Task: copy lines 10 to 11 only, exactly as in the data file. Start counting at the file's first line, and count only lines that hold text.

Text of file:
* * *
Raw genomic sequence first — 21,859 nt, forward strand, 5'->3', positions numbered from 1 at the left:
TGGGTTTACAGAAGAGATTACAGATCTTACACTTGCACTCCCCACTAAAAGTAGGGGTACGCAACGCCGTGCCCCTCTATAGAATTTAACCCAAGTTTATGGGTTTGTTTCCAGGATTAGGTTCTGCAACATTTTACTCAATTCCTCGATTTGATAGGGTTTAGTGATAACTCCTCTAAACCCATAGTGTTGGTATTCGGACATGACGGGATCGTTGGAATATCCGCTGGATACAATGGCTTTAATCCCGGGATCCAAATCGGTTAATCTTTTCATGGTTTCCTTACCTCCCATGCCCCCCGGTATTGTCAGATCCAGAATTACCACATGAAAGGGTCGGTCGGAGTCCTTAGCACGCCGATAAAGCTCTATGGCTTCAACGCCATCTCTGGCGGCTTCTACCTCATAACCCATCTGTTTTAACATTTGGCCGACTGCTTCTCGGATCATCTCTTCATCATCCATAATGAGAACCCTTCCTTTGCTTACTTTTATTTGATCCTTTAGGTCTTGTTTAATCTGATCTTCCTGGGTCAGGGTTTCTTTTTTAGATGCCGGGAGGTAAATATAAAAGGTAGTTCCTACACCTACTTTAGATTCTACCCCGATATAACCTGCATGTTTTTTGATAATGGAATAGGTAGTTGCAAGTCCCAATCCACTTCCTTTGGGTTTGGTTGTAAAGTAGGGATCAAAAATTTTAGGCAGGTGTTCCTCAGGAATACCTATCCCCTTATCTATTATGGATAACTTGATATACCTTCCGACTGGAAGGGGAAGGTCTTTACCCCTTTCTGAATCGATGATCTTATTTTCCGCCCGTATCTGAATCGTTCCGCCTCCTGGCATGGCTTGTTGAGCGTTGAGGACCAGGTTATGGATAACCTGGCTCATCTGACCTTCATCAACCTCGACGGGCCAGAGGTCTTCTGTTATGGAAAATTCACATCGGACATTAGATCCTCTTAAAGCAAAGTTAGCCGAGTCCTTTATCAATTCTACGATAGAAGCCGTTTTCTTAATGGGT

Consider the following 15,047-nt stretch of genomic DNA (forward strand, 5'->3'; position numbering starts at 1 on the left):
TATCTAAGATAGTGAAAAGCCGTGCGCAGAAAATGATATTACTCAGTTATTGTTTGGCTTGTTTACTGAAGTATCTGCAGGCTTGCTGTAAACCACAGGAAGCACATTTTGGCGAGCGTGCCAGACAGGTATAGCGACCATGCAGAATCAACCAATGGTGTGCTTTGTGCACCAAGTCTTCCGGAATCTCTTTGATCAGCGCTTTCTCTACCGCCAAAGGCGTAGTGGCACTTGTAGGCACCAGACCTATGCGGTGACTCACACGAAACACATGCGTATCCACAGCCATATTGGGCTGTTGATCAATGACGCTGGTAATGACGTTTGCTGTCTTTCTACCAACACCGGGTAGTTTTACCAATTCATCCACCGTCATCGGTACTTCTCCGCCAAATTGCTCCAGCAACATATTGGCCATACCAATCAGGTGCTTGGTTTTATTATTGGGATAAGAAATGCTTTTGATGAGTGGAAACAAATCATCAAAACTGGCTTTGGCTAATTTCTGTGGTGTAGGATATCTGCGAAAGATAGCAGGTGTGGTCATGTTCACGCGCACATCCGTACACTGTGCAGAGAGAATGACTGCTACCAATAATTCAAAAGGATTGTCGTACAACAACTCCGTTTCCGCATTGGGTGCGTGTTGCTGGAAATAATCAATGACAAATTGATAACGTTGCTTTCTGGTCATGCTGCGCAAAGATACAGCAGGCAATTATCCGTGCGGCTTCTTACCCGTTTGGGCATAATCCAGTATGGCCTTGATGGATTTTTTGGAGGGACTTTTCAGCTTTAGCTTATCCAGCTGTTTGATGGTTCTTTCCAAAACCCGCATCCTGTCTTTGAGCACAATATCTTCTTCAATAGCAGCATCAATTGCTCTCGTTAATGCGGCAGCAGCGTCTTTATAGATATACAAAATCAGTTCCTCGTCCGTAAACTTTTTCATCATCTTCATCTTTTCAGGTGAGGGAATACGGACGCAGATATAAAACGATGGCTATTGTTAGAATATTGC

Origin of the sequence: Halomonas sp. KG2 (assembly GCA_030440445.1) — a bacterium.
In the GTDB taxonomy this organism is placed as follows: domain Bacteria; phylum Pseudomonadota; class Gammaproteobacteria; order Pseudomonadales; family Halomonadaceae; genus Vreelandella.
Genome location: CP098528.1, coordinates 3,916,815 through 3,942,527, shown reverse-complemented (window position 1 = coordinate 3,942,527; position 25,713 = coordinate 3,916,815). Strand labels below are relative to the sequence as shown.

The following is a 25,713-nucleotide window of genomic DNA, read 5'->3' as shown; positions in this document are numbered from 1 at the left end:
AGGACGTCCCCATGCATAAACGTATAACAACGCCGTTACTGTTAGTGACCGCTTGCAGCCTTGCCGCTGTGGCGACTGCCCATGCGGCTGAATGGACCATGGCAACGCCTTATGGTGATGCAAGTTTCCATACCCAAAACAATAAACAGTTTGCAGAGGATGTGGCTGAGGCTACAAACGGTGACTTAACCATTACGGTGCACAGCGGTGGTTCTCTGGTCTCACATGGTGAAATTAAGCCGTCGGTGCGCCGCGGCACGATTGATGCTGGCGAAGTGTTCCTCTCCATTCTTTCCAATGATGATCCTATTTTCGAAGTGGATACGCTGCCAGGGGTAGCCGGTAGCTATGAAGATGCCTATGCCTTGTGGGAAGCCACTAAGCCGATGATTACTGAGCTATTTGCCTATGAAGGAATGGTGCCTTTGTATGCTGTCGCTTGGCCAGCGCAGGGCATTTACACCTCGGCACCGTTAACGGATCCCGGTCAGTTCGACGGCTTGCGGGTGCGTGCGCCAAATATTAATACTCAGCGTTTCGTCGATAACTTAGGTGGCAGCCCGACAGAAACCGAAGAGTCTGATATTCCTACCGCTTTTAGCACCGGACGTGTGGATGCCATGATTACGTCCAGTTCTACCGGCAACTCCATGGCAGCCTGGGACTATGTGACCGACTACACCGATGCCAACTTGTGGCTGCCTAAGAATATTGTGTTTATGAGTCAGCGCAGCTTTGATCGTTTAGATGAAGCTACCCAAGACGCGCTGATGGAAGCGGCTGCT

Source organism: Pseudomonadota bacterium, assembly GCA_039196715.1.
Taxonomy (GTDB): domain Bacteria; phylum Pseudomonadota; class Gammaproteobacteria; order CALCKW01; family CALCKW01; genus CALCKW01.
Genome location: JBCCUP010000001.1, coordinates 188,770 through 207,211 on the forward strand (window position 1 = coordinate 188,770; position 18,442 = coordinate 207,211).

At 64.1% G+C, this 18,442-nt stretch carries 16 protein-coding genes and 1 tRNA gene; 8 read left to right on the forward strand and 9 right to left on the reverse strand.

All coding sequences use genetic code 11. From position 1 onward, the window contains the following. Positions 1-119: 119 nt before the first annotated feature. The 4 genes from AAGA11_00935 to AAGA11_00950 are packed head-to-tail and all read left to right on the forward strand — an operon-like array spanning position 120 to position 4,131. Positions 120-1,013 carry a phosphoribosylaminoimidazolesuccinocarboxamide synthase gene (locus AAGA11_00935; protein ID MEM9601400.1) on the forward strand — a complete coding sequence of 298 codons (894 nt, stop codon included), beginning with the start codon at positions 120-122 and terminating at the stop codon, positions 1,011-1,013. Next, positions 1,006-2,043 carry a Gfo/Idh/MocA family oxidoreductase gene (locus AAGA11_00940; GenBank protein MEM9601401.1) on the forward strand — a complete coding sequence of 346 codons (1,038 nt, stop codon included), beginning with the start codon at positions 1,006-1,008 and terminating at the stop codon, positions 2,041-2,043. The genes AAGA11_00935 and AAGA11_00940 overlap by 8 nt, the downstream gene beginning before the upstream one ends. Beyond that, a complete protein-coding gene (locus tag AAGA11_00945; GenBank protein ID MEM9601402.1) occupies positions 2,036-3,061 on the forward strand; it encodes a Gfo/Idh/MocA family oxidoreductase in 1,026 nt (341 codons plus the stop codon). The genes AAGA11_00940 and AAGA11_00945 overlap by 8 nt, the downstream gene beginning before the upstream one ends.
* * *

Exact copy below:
Source organism: Pseudomonadota bacterium, assembly GCA_039196715.1.
Taxonomy (GTDB): domain Bacteria; phylum Pseudomonadota; class Gammaproteobacteria; order CALCKW01; family CALCKW01; genus CALCKW01.